Calling local shakers and movers from all rural and remote communities! The Alberta Rural Development Network and the Rural Ontario Institute are partnering up to host the second Canadian Rural and Remote Housing and Homelessness Symposium. This 3-day event will be held on May 27-29, 2020 at the Delta Hotels Conference Centre in Guelph, Ontario. In order to deliver high-quality sessions that leave our diverse attendees with innovative tools and solutions to tackle housing and homelessness in their communities, they invite submissions to present at the symposium. Presenters whose proposals are selected for the symposium will receive one complimentary symposium registration for the day of their presentation. To view the full Call for Presenters document and/or fill out an online submission form, please visit their website. The deadline for submissions is on January 24th, 2020 at 11:59 pm. For more information about the call for presenters, please contact Shadi Merhej at

New study from Women’s Philanthropy Institute explores goals and impact of women’s foundations and funds

December 10, 2019

A new report from the Women’s Philanthropy Institute (WPI) helps fill a gap in knowledge about women’s foundations and funds—a diverse and dynamic group of organizations with a history of leading philanthropy dedicated to women and girls. The study builds on previous WPI research, including this year’s landmark women’s funds and foundations landscape report, to better understand how these organizations set goals, measure impact and take action to advance women.

The report, Change Agents: The Goals and Impact of Women’s Foundations and Funds, is the first to closely examine the change these influential organizations make among women and the broader community. The research combines survey data with qualitative interviews, and finds that while women’s funds share the broad goal of advancing women’s philanthropy, their specific objectives, and the ways in which they define impact, vary widely. Key findings from the report include:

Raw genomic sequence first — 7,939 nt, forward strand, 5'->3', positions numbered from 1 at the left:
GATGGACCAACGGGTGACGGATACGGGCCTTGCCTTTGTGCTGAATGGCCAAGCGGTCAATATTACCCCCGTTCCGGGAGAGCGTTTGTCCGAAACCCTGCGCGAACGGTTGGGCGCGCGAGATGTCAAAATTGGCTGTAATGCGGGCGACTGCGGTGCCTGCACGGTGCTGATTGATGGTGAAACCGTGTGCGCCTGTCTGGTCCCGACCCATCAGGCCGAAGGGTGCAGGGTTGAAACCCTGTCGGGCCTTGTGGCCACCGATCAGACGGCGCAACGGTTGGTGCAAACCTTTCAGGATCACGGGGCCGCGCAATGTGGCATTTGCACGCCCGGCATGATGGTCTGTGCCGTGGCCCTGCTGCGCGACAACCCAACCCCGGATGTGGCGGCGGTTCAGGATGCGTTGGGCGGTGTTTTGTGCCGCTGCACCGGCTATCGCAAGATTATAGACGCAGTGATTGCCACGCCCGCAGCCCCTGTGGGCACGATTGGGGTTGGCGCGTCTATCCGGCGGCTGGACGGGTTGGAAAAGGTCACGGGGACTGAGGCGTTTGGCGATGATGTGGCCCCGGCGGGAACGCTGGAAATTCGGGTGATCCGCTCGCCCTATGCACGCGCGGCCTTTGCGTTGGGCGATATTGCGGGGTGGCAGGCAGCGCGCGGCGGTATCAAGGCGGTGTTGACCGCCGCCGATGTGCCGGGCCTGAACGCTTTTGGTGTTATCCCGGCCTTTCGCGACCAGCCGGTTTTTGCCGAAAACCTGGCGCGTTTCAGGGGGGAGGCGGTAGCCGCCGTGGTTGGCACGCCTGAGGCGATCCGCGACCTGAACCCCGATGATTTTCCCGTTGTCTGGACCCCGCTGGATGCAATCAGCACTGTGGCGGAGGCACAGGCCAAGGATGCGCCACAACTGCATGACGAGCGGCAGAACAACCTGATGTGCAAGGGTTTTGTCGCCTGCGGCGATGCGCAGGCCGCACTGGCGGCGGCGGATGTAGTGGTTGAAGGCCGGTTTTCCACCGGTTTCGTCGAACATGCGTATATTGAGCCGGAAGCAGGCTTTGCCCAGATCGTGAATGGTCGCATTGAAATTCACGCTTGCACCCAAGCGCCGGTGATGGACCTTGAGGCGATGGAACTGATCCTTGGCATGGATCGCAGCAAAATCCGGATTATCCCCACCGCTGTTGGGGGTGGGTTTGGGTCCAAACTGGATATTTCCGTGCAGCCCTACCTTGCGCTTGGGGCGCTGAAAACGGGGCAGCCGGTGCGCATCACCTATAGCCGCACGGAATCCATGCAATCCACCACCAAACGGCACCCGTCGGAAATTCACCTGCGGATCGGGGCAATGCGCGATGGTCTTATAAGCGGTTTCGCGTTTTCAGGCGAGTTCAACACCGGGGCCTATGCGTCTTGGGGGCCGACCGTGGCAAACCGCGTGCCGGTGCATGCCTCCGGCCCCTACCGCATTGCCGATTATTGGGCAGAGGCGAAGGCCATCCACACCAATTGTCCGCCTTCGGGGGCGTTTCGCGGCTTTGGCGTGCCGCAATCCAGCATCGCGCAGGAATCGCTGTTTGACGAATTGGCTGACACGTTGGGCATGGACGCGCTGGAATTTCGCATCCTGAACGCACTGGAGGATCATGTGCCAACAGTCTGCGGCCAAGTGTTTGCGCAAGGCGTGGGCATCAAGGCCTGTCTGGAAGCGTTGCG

• Women’s funds share the broad goal of advancing women’s philanthropy; their specific objectives, and the ways in which they pursue them, vary widely.
  • Women’s funds define impact in different ways, and have been most successful at achieving short-term goals through empowerment and community-based change.
  • Women’s funds pursue their organizational goals through multiple grantmaking approaches, like gender-lens and community-based philanthropy, designed to elevate their impact.
  • Many women’s funds go beyond grantmaking to achieve impact, engaging in activities such as relationship building, partnerships, and policy advocacy to pursue broader social change.

Nominations open for Volunteer Toronto's Legacy Awards

December 10, 2019

Do you know someone who has done amazing volunteer work for a good cause? Thank them with a Legacy Award! Volunteer Toronto’s 2020 Legacy Awards (to be presented at the Toronto Reference Library, April 20) will formally celebrate the passion, commitment, and creativity of our city's most exceptional volunteers. Whether your nominee has made a big impact in a short period of time, has given back for over 20 years, or has overcome personal challenges, Volunteer Toronto wants to hear their story! The deadline for nominations is Friday, January 31, 2020.

28 charities committed to organizational excellence receive Imagine Canada accreditation

December 5, 2019